Be polite. It’s never right to be downright rude to other people, especially if they are well-meaning, most of the time the well-meaning people are the hardest to ignore. I often politely listen, or I admit, sometimes I’m just acting like I’m listening. Then I just do not take their advice. What I find hardest to ignore is the looks of judgment. The side-eye in the store, or sly comments that have underlining meaning, I may make a comment back. Yet still not rude but definitely getting a point across that their comment is unappreciated and unnecessary.

What do you find is the hardest type of judgment to ignore? Who has passed judgment on your parenting that has hurt you the most? How do you ignore and move on? I’d love to hear from you.

Sarah


Facebooktwittergoogle_plusredditpinterestlinkedinmail

Related Posts

8 thoughts on “How to Remain a Positive Parent and Ignore the Judgment

  1. Unsolicited advice is one thing I’ve always made an effort to keep myself from giving. If you ask me, I’ll tell you, otherwise even if i suspect you’re struggling, i won’t make any comments. because i don’t know and the last thing i want to do is give a parent the impression i’m judging them

  2. I appreciate how you point out it is normal to judge. To have a snap judgment is human, and I try not to feel guilty about that. What is important is to stop and think things through before acting. Is my judgment valid? I do get frustrated with judgments on parenting twins from those without twins. I hate to play the twin card too much because all of parenting has challenges. But if you have never dealt with twins yourself, please don’t tell me how to handle them. Example: Being told at 2.5 they are too old to be in a stroller. When you have to chase down two toddlers in a parking lot you can give suggestions. Me? I choose safety.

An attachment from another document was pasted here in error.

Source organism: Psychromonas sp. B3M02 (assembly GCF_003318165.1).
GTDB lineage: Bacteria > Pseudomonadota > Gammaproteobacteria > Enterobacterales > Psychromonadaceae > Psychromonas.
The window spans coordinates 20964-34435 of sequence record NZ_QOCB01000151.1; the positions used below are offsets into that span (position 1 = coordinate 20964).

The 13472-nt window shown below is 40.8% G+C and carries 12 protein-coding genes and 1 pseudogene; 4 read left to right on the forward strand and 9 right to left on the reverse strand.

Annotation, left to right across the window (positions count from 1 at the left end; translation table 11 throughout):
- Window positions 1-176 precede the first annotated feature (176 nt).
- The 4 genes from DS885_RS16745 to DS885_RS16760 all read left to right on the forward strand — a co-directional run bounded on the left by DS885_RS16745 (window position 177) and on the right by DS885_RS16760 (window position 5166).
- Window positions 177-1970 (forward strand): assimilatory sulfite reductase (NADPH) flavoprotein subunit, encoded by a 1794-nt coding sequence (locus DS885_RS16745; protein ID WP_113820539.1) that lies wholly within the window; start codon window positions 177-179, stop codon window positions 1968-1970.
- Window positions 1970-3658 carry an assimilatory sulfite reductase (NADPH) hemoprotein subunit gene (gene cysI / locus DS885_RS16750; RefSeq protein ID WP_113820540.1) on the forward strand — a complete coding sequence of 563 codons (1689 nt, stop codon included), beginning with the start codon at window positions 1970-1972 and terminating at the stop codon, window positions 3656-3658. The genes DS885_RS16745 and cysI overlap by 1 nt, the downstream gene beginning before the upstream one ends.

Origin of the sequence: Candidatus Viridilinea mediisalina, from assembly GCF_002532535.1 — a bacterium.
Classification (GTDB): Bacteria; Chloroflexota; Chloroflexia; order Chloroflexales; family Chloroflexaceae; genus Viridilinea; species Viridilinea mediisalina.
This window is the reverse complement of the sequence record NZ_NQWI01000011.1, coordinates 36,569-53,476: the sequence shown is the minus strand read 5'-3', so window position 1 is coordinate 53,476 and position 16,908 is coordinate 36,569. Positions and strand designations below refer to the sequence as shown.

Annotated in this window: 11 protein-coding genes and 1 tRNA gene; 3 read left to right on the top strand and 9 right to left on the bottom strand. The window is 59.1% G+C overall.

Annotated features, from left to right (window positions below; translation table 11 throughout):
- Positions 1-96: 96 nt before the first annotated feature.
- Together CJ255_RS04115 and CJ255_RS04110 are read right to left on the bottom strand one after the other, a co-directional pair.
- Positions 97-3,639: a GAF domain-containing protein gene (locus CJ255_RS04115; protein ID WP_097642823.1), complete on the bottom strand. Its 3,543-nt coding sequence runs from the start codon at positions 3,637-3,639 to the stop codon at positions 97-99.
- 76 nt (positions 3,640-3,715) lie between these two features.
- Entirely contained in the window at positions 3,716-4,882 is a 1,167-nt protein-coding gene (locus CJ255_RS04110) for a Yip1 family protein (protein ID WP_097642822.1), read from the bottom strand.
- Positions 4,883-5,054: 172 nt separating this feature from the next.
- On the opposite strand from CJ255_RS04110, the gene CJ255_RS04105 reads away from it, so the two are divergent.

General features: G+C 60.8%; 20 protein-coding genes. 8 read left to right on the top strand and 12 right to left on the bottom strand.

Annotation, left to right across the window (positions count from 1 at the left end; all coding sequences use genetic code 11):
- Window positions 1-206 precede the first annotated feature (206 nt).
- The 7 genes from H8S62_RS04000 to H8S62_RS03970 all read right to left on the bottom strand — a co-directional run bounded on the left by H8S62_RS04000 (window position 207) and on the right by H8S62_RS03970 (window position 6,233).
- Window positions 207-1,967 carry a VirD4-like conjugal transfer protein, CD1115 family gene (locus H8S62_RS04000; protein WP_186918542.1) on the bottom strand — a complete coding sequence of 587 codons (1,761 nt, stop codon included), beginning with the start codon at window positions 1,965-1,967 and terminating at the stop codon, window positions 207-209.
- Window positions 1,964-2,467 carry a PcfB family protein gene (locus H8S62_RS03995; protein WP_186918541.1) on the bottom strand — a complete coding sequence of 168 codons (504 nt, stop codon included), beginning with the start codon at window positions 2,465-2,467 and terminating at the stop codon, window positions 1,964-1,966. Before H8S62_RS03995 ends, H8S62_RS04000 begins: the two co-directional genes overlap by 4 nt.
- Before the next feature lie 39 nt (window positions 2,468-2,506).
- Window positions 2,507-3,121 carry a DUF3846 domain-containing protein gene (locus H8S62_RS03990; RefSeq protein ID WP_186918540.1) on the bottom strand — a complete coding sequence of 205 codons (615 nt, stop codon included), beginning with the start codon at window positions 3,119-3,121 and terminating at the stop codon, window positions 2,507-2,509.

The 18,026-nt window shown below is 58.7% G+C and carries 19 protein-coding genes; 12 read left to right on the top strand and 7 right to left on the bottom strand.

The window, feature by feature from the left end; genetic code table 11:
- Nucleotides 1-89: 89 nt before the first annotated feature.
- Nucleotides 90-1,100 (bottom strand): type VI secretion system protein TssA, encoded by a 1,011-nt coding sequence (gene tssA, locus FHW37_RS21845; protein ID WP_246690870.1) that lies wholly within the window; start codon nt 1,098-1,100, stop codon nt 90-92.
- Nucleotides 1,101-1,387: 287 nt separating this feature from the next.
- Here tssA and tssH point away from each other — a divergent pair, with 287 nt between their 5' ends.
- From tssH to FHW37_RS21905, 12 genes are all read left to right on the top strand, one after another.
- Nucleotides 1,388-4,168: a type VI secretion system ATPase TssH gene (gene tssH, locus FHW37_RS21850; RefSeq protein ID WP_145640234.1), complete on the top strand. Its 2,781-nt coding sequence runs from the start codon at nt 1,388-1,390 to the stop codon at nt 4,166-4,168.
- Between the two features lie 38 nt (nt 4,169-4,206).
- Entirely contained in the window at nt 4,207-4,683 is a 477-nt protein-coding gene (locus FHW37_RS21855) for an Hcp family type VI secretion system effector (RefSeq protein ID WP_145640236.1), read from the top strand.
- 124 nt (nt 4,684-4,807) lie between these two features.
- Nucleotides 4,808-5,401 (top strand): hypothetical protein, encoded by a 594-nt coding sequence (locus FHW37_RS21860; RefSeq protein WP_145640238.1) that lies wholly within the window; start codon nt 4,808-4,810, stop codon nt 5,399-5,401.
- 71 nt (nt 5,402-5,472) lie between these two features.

3. I really try not to judge other parents, and it really bothers me when people judge my parenting. I try to ignore it, but sometimes the comments really stick with me.

  4. I think the easiest way to not let judgment affect you is to be completely comfortable in the choice you have made and not really bother with everyone else.
    It is not always easy but if I am ok with how we are doing things then why should your judgement matter?
    If I feel I have an opinion on someone elses parenting or whatever, I try not voice it because I don’t really have a right too? Unless you our your kid is negatively impacting on me or my kids, lets just leave each other to live our lives 🙂

  5. I find it hardest to ignore the judgments of my family. They’re also the people that judge me the most and whose judgments hurt the most. And the hardest to escape because there’s no escaping them. Sigh. But, at the end of the day, I obviously parent a certain way because it’s what I feel is right for my son, so I just remind myself of that and keep my head up! Also, I love the distinction you made about judgment and unsolicited advice. We do all make judgments but that doesn’t mean we have to share our opinions!

Leave a Reply

Your email address will not be published. Required fields are marked *